Hurricanes Fiona and Ian gave solar power its time to shine

Source: By GLORIA GONZALEZ, KELSEY TAMBORRINO and CATHERINE MOREHOUSE, Politico • Posted: Wednesday, October 19, 2022

The green electricity source faces obstacles in Puerto Rico and Florida, where sun power largely held up during Hurricanes Fiona and Ian.

Damaged solar panels and destroyed vegetation are seen at a farm in the aftermath of Hurricane Maria in San Juan, Puerto Rico, Thursday, Sept. 28, 2017.

Hurricanes Fiona and Ian caused catastrophic flooding, knocked out power lines and washed away roads and bridges. But people who could afford solar panels and batteries say those systems kept the lights on during the storms, | Gerald Herbert/AP Photo

Solar power withstood the hurricanes that struck Puerto Rico and Florida last month — a fact that could aid the technology’s supporters in lobbying battles around the country.

Hurricanes Fiona and Ian caused catastrophic flooding, knocked out power lines and washed away roads and bridges. But people who could afford solar panels and batteries say those systems kept the lights on during the storms, and even allowed them to share electricity with neighbors left in the dark.

Jason Burwen, vice president of energy storage at the American Clean Power Association, said these on-site solar and storage installations have proven “reliable, through and after these disasters.” That’s particularly important, he said, as storms like the ones in Puerto Rico and Florida tend to take down crucial infrastructure such as wires — even as power plants themselves remain online.

Ben Ollis, a power and energy researcher at the Oak Ridge National Laboratory, said lessons that Puerto Rico learned from 2017’s catastrophic Hurricane Maria led to improved installation techniques to protect solar systems against high winds. He has been working on a community project in the mountainous town of Adjuntas, which used $1.7 million from two nonprofits to create two microgrids with solar and battery storage.

Chris Rauscher, senior director of market development and policy at the company Sunrun, said solar and storage installations helped families in Puerto Rico fare better through Fiona than they had during Maria. Sunrun says its systems provided Puerto Rican residents with roughly 400,000 hours of aggregated backup power during and after Fiona, with the average duration being 100 hours per household.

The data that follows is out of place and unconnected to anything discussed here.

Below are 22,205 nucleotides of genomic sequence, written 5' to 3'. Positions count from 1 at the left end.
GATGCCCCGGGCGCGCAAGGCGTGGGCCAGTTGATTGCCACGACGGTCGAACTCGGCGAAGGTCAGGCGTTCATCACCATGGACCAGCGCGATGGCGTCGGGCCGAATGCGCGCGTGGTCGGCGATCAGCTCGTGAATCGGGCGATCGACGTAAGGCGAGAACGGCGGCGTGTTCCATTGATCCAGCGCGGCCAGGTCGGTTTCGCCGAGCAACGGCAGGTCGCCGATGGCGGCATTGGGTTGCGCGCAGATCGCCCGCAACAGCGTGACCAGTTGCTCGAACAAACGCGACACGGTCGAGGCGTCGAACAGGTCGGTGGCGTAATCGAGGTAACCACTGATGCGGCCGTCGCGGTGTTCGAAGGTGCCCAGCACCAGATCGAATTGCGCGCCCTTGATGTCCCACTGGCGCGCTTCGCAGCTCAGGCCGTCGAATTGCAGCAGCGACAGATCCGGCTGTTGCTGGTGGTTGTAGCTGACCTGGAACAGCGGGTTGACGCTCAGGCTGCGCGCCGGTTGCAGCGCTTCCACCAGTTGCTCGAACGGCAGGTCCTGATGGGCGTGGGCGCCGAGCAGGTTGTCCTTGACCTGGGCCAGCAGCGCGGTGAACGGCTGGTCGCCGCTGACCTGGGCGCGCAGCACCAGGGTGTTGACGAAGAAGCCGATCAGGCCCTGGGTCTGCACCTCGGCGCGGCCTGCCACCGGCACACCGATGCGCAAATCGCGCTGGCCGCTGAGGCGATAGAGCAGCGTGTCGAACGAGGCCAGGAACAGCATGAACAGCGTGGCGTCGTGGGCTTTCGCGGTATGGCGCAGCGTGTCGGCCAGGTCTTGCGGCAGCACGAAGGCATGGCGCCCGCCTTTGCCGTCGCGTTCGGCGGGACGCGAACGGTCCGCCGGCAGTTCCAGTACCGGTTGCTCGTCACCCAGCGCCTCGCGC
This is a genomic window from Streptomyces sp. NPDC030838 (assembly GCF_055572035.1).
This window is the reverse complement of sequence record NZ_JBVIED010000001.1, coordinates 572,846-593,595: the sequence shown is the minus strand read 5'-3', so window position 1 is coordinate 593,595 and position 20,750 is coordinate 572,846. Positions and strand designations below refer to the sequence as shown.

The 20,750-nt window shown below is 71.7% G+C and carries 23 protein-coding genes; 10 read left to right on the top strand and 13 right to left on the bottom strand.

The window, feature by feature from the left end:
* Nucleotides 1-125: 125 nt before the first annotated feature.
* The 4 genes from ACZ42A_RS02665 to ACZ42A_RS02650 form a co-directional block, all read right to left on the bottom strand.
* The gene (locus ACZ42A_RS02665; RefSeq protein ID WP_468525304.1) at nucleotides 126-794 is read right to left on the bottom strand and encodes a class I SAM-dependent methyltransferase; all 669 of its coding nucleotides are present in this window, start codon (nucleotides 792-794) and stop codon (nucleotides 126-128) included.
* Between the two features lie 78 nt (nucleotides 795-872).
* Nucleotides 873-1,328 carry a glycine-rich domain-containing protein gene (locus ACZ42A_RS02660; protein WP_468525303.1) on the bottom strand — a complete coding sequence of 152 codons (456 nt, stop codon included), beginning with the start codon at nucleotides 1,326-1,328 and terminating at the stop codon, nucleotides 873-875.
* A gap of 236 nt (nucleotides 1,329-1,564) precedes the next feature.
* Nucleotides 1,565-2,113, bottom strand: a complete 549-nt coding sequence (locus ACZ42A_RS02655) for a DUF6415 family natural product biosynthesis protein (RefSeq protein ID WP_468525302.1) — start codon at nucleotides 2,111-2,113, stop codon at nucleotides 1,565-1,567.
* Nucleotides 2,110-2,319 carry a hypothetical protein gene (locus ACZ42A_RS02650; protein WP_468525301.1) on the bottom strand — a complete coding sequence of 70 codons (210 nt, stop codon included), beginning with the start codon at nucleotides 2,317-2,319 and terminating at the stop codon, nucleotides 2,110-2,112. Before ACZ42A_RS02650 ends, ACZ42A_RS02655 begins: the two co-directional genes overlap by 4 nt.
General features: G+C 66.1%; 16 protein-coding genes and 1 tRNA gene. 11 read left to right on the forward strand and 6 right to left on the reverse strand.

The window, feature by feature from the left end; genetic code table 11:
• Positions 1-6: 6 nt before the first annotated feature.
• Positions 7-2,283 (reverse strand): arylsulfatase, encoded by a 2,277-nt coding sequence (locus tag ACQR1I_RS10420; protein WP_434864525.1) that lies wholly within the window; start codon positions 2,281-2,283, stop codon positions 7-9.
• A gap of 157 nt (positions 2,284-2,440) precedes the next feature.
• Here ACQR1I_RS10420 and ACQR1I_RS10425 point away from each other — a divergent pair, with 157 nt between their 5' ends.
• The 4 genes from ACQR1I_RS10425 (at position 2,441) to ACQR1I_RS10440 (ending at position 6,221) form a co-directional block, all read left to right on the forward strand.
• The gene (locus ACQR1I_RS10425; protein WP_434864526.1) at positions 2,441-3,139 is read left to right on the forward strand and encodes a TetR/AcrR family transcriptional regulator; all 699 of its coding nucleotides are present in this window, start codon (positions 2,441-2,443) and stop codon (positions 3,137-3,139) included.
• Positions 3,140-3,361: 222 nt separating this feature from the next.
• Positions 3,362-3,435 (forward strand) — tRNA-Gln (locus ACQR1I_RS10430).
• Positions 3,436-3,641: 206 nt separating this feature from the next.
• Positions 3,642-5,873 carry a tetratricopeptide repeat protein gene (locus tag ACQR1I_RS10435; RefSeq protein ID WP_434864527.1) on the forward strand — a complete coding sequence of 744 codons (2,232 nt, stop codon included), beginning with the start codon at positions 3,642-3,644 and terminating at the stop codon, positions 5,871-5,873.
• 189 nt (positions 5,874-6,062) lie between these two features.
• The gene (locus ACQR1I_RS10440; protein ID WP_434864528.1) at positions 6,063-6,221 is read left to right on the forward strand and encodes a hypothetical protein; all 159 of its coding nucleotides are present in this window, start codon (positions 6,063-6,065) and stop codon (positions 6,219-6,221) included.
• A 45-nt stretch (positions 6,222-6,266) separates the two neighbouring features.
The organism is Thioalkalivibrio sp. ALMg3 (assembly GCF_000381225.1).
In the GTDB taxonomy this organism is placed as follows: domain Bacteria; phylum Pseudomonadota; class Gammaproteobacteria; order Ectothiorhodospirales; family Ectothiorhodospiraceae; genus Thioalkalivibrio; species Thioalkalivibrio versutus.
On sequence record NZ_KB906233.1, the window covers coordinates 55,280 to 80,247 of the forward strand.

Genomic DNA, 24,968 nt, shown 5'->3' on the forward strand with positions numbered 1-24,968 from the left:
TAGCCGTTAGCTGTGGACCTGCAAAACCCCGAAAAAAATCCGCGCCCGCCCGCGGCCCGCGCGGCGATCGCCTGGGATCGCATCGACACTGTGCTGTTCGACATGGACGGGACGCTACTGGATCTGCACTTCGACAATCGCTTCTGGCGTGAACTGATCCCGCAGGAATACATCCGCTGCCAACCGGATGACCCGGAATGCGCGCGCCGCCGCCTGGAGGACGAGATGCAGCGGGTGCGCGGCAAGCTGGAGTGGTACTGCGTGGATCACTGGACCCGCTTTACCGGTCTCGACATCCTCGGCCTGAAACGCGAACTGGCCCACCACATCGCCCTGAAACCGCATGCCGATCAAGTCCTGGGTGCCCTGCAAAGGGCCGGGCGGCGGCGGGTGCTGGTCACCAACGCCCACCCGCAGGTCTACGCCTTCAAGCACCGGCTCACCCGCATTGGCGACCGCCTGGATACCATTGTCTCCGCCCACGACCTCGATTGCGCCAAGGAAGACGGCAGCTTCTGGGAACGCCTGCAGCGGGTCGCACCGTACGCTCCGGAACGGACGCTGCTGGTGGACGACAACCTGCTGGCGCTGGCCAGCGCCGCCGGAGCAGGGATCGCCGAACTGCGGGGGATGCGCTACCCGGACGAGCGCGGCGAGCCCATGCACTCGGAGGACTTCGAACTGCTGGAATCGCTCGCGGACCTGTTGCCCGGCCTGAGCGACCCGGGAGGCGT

Following Maria, it was “impressed upon” residents in Puerto Rico that rooftop solar was a potentially cheaper and more reliable alternative, said Tom Sanzillo, director of financial analysis for the Institute for Energy Economics and Financial Analysis, which advocates for a sustainable energy transition. He said many have heeded that call.

In Puerto Rico, “we’re now seeing 2,000 families per month adding solar power to their own homes, independent of any public support, and in fact, actually, in the face of governmental opposition to this,” Sanzillo said. “We expect that to accelerate.”

One factor driving that trend is economics: Puerto Ricans, who rely mostly onenergy from four fossil fuel power plants, pay some of the highest electricity costs in the United States. Soaring fossil fuel expenses for an island that imports much of its energy resources have driven a nearly 84 percent rise in average electric rates since January 2021. This on an island where the median income is $21,000, IEEFA noted.

Customers on the island are “sick and tired of having unreliable electricity” and “living with a grid that could be viewed as third world,” Rauscher said. He said those complaints are leading to a “consumer-driven clean revolution.”

But solar energy supporters in Puerto Rico still have a fight on their hands in pushing the territory’s leaders and Washington to give renewable power a more prominent role in the rebuilding of the island’s electrical grid from damage suffered during Maria.

The Queremos Sol coalition — whose name means “We Want Solar” — is pushing President Joe Biden to require the Federal Emergency Management Agency to favor rooftop solar systems and other small-scale renewable-energy projects, rather than fossil fuels, when doling out $9.5 billion in federal recovery and reconstruction aid.

“Otherwise most people here won’t be able to afford it, and it will be potentially life-threatening not to have it,” said Ruth Santiago, a community and environmental attorney in Puerto Rico and a member of Queremos Sol. She met with Biden during his visit to Puerto Rico this month and said he appeared “receptive” to the message.

Lawmakers including House Natural Resources Chair Raúl Grijalva (D-Ariz.) also want Congress to make solar energy more affordable in Puerto Rico by using an emergency spending bill to provide $5 billion for rooftop solar and storage solutions for low-income households and people with disabilities. They noted that a new residential solar panel and battery system costs about $25,000, making solar energy unaffordable for many island residents.

“Those without the means to buy or finance them are getting left behind,” the legislators wrote in a letter Tuesday to Speaker Nancy Pelosi (D-Calif.) and House Appropriations Chair Rosa DeLauro (D-Conn.).

Puerto Rico Gov. Pedro Pierluisi supported the request. “We currently have $800 million in federal funds earmarked for that purpose, but we clearly need more,” he said Wednesday via tweet.

A 2019 law passed by the Puerto Rican government requires the island’s government-owned utility to obtain 100 percent of its electricity from renewable resources by 2050. But it has a ways to go: Solar constituted only 1.4 percent of total generation in the 2021 fiscal year, according to the Energy Information Administration. And Puerto Rico’s energy plan would allow for new or upgraded fossil fuel infrastructure if needed to maintain reliability.